He’s certainly come a long way from this little vlog thing back in 2010 that first broke the news that he was looking at making a feature film.

Personally, I’m glad James has found so much success and fame, even if it’s only “silly Internet fame”, from the AVGN series.  Even if this movie turns out to be the Nerd’s magnum opus and he’s secretly hiding plans to hang up the controller and retire the character shortly after this movie goes to disc formats, I’d say bravo to the guy for doing so well with such a simple idea over the past several years.

As far as the movie goes, he mentioned a DVD release, but heck with that if the trailer’s in hi-def.  He should totally do a Blu-Ray/DVD combo pack release for it.  I know with how much he was able to raise for this movie just from fan donations that a two-disc combo release should certainly be on the table in terms of post-theater distribution.  🙂

The Last Remnants Of TechTV Are Outta Here

Ahhh TechTV, the now-ancient predecessor to today’s G4 network and many of Revision3’s shows, which brought us the monolith of geek culture via some form of mainstream video entertainment, is finally just about wiped out.

I remember the hour-long versions of The Screen Savers and Extended Play which morphed into today’s X-Play while The Screen Savers eventually became Attack Of The Show, and most of TechTV’s top talent eventually moved over to Revision3 or YouTube.  Now, it finally looks like it’s over for even those two shows, so the last remnants of that golden age of geek TV are history.

Quite frankly, I’m not too bummed out.  I really think if TechTV and now these remnant shows hadn’t been ended they would’ve been killed by new competition anyway.  I mean, for geeks like myself who care more about cable internet than cable TV with what broadband can do these days, why mess with traditional TV at all when all this IPTV geek show stuff is on demand online and can be either RSSed or directly-viewed on YouTube or sites like Revision3?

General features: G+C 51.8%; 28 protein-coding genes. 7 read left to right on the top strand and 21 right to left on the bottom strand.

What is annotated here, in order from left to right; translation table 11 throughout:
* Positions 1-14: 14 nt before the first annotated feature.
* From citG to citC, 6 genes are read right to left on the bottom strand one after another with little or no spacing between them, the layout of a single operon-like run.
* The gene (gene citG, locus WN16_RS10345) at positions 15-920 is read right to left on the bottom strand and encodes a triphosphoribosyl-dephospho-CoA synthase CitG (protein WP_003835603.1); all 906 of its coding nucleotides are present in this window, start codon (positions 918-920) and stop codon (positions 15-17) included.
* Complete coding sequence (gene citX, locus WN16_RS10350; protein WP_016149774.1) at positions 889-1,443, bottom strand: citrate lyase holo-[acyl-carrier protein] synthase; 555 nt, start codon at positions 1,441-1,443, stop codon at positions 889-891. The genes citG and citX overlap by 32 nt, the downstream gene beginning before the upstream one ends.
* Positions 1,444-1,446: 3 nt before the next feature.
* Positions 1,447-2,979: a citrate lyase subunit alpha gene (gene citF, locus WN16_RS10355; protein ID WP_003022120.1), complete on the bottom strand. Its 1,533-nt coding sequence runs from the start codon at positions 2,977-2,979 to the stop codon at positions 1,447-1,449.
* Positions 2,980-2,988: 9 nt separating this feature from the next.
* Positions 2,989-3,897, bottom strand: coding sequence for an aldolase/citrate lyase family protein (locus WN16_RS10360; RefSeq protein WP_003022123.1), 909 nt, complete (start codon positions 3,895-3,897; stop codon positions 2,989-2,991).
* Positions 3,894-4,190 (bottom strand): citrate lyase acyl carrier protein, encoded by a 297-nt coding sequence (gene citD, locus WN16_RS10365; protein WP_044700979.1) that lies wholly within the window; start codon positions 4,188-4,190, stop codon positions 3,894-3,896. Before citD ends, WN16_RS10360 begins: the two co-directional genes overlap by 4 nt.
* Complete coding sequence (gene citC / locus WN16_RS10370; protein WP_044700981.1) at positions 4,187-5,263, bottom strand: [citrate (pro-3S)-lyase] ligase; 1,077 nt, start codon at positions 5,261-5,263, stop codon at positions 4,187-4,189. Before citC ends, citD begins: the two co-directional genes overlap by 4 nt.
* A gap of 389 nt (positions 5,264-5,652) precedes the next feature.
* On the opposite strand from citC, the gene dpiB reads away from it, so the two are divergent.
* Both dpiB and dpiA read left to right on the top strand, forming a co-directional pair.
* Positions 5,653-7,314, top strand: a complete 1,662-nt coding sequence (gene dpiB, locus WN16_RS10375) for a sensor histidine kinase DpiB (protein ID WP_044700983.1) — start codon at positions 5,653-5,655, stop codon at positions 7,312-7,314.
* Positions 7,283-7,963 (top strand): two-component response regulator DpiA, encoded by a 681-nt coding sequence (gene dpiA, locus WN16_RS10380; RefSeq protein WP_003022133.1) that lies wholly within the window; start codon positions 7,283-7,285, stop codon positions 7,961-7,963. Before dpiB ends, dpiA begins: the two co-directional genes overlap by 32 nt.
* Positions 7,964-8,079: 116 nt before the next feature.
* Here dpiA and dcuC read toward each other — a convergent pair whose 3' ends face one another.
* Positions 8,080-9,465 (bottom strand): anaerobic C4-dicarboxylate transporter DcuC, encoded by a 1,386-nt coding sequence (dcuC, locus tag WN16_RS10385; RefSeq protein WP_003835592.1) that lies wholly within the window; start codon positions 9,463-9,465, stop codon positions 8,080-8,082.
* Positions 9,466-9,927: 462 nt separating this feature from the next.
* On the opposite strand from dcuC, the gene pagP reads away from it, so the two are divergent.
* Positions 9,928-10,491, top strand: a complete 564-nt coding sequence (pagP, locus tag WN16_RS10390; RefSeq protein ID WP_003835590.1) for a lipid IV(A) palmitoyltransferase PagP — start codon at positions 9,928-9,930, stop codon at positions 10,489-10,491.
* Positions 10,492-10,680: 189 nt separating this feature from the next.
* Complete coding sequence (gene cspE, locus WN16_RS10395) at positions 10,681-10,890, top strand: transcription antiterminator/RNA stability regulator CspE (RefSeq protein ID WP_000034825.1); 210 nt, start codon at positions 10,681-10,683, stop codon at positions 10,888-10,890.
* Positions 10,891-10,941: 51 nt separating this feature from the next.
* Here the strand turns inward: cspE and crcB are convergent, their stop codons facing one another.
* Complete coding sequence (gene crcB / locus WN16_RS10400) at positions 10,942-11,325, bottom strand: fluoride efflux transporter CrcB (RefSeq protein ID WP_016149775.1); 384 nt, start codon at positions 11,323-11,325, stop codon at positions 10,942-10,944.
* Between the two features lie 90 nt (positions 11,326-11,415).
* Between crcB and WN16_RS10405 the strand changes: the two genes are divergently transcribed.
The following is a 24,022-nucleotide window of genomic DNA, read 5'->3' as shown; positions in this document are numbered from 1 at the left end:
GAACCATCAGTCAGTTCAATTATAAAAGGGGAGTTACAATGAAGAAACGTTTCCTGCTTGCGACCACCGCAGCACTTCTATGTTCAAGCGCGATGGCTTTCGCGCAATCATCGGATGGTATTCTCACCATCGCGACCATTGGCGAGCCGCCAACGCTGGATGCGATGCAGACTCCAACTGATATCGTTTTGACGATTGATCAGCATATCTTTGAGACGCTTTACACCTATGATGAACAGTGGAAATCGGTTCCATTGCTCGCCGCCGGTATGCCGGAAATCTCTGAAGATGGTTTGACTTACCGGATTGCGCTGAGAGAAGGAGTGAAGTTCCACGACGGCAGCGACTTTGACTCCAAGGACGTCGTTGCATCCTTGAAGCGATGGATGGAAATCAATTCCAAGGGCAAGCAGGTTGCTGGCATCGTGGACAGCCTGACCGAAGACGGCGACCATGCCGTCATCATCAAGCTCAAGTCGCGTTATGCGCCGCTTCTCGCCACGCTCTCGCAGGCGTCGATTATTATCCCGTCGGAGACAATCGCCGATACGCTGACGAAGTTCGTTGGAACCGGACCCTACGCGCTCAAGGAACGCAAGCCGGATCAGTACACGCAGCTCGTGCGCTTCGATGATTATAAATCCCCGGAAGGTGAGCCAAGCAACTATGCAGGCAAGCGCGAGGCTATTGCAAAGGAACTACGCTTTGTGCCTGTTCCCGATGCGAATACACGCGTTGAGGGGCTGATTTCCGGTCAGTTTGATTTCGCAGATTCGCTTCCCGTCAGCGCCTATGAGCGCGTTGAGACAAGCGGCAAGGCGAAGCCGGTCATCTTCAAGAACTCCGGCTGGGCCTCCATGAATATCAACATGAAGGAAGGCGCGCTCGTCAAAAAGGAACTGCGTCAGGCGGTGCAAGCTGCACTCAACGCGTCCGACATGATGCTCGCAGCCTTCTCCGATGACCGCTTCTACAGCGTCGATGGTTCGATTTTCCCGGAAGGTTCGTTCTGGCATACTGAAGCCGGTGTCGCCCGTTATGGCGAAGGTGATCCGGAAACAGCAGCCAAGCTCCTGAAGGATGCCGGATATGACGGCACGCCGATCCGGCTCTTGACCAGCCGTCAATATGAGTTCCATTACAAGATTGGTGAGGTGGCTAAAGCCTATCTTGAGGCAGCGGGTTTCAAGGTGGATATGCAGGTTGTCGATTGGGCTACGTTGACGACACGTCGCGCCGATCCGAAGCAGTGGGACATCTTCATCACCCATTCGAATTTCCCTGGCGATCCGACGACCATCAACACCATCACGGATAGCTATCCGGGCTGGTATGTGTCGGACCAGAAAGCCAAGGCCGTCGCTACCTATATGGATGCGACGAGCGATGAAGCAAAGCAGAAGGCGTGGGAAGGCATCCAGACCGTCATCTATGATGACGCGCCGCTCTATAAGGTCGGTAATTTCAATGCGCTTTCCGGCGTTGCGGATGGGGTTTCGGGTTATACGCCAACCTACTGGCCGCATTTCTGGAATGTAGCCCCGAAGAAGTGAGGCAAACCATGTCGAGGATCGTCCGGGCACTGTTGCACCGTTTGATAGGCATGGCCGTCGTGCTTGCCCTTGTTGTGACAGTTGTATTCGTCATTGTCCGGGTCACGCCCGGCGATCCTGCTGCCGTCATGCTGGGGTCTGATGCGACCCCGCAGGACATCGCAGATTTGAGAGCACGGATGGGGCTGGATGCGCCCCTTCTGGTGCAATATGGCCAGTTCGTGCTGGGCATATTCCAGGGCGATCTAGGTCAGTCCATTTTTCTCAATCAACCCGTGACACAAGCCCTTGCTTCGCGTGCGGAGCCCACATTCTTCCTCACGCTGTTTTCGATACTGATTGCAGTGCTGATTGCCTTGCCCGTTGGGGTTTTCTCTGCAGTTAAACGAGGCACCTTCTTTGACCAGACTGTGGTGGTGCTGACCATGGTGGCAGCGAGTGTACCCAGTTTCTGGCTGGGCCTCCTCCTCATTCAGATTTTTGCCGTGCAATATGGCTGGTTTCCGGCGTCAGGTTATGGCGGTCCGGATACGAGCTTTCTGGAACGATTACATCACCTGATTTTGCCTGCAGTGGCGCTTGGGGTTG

Yet even still, with these changes and G4’s eventual rebranding underway, how much of this old tech vlog that got me into these online geek shows back when I was first getting into YouTube back in 2006 is still relevant?  Any of it?  Times have definitely changed. : -)

Oh well.  Let’s have one last round of the classic Screen Savers theme song just for old times’ sake. : -)

Yeah. NBC Has Utterly Wrecked The Olympics.

Despite watching the Olympics being a bit of a family tradition in my family, I think this long-running tradition is going to end with me, no thanks to the very kind of corporate nonsense that makes me sorry to live in America.

So as it turns out, NBC’s paywall of the Olympics turned out to be similar to a Hulu paywall.  After X amount of days all the TV-viewers-only events unlock (in this case 2), but even when you can use NBC’s YouTube apparatus on their NBCOlympics page to watch “full event replays” what you get is a stuttery mess that reminds me of a really bad Fraps video.  Gee.  Is this women’s beach volleyball I’m watching?  Or a poorly running video game with really good graphics?  😛  Yeah.  Not good.